previously, Rav Kook and others believe that in the Messianic epoch, human
conduct will have improved to such a degree that animal sacrifices will not be
necessary to atone for sins. There will only be non-animal sacrifices to express
thanks to God.
As also indicated, based on the prophecy of Isaiah (11:6-9),
Rav Kook and others believe that the Messianic period will be vegetarian.
While most Jewish scholars assume that all Jews ate meat during the time that
the Temple stood, it is significant that some (Tosafot, Yoma 3a, and Rabbenu Nissim,
Sukkah 42b) assert that even during the Temple period it was not an absolute requirement
to eat meat! Rabbenu Nissim characterizes the "requirement" to eat the meat of
festival offerings as mitsvah min ha-muvhar, that is the optimum way of fulfilling
the mitzvah of rejoicing on the festival, but not an absolute requirement. Moshe
Halevi Steinberg, in the responsa previously mentioned points out that vegetarianism
for health reasons did not conflict with halacha even in Temple times. He indicates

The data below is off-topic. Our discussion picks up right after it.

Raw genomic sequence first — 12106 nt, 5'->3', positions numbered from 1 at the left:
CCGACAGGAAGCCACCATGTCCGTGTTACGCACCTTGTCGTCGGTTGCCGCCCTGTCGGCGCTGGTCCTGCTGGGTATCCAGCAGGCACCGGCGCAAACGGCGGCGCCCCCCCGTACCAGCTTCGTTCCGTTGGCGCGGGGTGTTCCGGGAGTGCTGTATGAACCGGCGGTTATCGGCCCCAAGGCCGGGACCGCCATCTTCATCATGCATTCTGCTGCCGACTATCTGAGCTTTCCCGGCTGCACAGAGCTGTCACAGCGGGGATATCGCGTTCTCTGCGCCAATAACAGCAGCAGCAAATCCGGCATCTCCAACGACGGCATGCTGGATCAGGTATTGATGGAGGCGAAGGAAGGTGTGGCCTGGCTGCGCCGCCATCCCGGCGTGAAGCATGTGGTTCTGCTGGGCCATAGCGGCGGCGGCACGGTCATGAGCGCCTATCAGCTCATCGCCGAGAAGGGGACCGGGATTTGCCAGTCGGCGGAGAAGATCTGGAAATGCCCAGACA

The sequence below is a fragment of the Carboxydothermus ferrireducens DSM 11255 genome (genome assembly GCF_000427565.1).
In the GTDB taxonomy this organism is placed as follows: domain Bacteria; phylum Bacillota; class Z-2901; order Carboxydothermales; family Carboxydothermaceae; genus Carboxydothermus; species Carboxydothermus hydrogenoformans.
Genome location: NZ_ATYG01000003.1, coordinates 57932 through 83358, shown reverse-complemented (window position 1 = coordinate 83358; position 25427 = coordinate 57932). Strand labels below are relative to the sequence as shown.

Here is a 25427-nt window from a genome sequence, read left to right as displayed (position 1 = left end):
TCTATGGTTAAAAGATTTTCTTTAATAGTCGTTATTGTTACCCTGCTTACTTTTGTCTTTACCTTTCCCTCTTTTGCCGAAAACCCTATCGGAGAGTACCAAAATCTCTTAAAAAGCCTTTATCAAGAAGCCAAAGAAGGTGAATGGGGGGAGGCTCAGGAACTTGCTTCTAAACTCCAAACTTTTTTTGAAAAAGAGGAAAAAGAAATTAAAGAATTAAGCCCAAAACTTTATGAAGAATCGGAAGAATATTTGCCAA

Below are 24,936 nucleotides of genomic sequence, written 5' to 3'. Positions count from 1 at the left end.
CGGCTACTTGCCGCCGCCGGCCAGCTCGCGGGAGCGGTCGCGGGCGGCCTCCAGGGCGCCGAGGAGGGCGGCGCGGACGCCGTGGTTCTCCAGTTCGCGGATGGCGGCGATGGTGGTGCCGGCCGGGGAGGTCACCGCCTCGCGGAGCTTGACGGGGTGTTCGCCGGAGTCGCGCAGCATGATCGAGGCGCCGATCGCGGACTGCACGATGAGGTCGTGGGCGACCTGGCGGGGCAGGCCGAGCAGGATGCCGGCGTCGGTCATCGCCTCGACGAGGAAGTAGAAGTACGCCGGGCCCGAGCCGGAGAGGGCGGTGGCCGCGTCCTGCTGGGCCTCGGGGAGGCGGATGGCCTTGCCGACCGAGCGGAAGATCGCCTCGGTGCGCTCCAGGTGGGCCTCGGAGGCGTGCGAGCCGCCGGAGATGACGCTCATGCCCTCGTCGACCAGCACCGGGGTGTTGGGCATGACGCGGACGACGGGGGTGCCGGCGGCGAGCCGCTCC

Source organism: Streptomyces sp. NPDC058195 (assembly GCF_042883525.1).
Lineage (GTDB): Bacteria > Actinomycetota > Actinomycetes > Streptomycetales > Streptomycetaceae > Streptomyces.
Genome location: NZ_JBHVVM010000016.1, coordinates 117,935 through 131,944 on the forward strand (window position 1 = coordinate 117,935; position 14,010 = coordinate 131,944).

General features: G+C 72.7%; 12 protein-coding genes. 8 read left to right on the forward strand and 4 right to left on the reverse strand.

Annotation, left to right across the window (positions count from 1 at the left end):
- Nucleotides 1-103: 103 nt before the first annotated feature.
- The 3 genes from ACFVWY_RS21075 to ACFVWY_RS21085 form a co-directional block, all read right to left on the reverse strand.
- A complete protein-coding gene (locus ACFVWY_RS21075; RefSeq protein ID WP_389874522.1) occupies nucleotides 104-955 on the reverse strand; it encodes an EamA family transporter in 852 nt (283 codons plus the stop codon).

that one could be a vegetarian the whole year, and by eating a kazayit
(olive-size portion which, due to its size, would not damage his health) of meat,
he would fulfill the mitzva of eating the meat of sacrifices. Even a kohen
(priest) could be vegetarian except when his turn came to eat of the sacrifices
during his period of duty (about 2 weeks), when he, too, could eat just a kazayit.
He actually could eat even less according to the Hatani Sofer, since many kohanim
could join together to eat the required amount, so that the vegetarian kohen could
eat even less than a kazayit.
R. Steinberg notes that among the
things listed as disqualifying a kohen from service in the Temple, vegetarianism
is not included, since he could arrange the problem of the eating of the sacrifices
in one of the ways listed above. However, R. Steinberg adds, a kohen who became
a vegetarian because his soul recoiled against eating meat would not have been
allowed to serve in the sanctuary since if he forced himself to swallow a kazayit
of meat, it would not fulfill the halachic definition of "eating".
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